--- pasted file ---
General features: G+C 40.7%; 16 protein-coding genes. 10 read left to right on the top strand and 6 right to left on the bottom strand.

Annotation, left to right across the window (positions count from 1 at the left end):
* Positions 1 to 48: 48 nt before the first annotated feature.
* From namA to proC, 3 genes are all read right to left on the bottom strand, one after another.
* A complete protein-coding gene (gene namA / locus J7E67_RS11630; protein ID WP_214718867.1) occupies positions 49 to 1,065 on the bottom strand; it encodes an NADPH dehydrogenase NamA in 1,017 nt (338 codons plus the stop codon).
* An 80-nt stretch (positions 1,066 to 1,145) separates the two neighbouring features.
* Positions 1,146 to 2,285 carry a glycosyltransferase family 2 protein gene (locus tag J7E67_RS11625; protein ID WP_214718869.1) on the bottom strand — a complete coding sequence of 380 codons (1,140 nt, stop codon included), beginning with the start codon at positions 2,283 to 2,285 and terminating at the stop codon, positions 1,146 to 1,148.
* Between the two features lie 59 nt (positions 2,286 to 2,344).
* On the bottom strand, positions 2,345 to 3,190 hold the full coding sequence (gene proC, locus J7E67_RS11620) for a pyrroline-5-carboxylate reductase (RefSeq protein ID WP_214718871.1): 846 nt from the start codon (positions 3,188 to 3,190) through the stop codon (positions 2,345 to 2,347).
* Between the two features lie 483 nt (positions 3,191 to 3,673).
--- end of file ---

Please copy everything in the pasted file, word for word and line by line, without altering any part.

General features: G+C 40.7%; 16 protein-coding genes. 10 read left to right on the top strand and 6 right to left on the bottom strand.

Annotation, left to right across the window (positions count from 1 at the left end):
* Positions 1 to 48: 48 nt before the first annotated feature.
* From namA to proC, 3 genes are all read right to left on the bottom strand, one after another.
* A complete protein-coding gene (gene namA / locus J7E67_RS11630; protein ID WP_214718867.1) occupies positions 49 to 1,065 on the bottom strand; it encodes an NADPH dehydrogenase NamA in 1,017 nt (338 codons plus the stop codon).
* An 80-nt stretch (positions 1,066 to 1,145) separates the two neighbouring features.
* Positions 1,146 to 2,285 carry a glycosyltransferase family 2 protein gene (locus tag J7E67_RS11625; protein ID WP_214718869.1) on the bottom strand — a complete coding sequence of 380 codons (1,140 nt, stop codon included), beginning with the start codon at positions 2,283 to 2,285 and terminating at the stop codon, positions 1,146 to 1,148.
* Between the two features lie 59 nt (positions 2,286 to 2,344).
* On the bottom strand, positions 2,345 to 3,190 hold the full coding sequence (gene proC, locus J7E67_RS11620) for a pyrroline-5-carboxylate reductase (RefSeq protein ID WP_214718871.1): 846 nt from the start codon (positions 3,188 to 3,190) through the stop codon (positions 2,345 to 2,347).
* Between the two features lie 483 nt (positions 3,191 to 3,673).